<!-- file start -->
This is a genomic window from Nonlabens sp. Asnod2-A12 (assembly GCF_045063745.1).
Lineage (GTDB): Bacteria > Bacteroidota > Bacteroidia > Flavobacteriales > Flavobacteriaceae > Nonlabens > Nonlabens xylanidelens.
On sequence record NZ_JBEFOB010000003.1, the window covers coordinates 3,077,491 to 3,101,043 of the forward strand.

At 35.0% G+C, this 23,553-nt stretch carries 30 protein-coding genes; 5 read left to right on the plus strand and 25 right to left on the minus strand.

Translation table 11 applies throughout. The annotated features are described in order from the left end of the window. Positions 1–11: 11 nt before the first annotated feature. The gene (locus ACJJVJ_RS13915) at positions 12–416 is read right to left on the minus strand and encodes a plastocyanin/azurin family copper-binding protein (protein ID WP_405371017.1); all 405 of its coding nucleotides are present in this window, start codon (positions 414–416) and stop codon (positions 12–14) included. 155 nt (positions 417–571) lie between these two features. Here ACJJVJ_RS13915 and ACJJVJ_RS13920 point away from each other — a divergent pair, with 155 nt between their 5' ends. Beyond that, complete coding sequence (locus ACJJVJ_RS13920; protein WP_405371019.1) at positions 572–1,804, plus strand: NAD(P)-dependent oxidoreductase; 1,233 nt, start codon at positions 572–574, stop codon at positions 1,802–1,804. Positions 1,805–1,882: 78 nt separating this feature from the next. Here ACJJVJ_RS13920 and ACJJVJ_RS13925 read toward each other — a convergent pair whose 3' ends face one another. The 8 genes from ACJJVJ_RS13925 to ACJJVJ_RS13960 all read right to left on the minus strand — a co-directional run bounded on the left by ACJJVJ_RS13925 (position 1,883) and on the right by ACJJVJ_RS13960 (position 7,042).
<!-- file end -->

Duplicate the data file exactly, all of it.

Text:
This is a genomic window from Nonlabens sp. Asnod2-A12 (assembly GCF_045063745.1).
Lineage (GTDB): Bacteria > Bacteroidota > Bacteroidia > Flavobacteriales > Flavobacteriaceae > Nonlabens > Nonlabens xylanidelens.
On sequence record NZ_JBEFOB010000003.1, the window covers coordinates 3,077,491 to 3,101,043 of the forward strand.

At 35.0% G+C, this 23,553-nt stretch carries 30 protein-coding genes; 5 read left to right on the plus strand and 25 right to left on the minus strand.

Translation table 11 applies throughout. The annotated features are described in order from the left end of the window. Positions 1–11: 11 nt before the first annotated feature. The gene (locus ACJJVJ_RS13915) at positions 12–416 is read right to left on the minus strand and encodes a plastocyanin/azurin family copper-binding protein (protein ID WP_405371017.1); all 405 of its coding nucleotides are present in this window, start codon (positions 414–416) and stop codon (positions 12–14) included. 155 nt (positions 417–571) lie between these two features. Here ACJJVJ_RS13915 and ACJJVJ_RS13920 point away from each other — a divergent pair, with 155 nt between their 5' ends. Beyond that, complete coding sequence (locus ACJJVJ_RS13920; protein WP_405371019.1) at positions 572–1,804, plus strand: NAD(P)-dependent oxidoreductase; 1,233 nt, start codon at positions 572–574, stop codon at positions 1,802–1,804. Positions 1,805–1,882: 78 nt separating this feature from the next. Here ACJJVJ_RS13920 and ACJJVJ_RS13925 read toward each other — a convergent pair whose 3' ends face one another. The 8 genes from ACJJVJ_RS13925 to ACJJVJ_RS13960 all read right to left on the minus strand — a co-directional run bounded on the left by ACJJVJ_RS13925 (position 1,883) and on the right by ACJJVJ_RS13960 (position 7,042).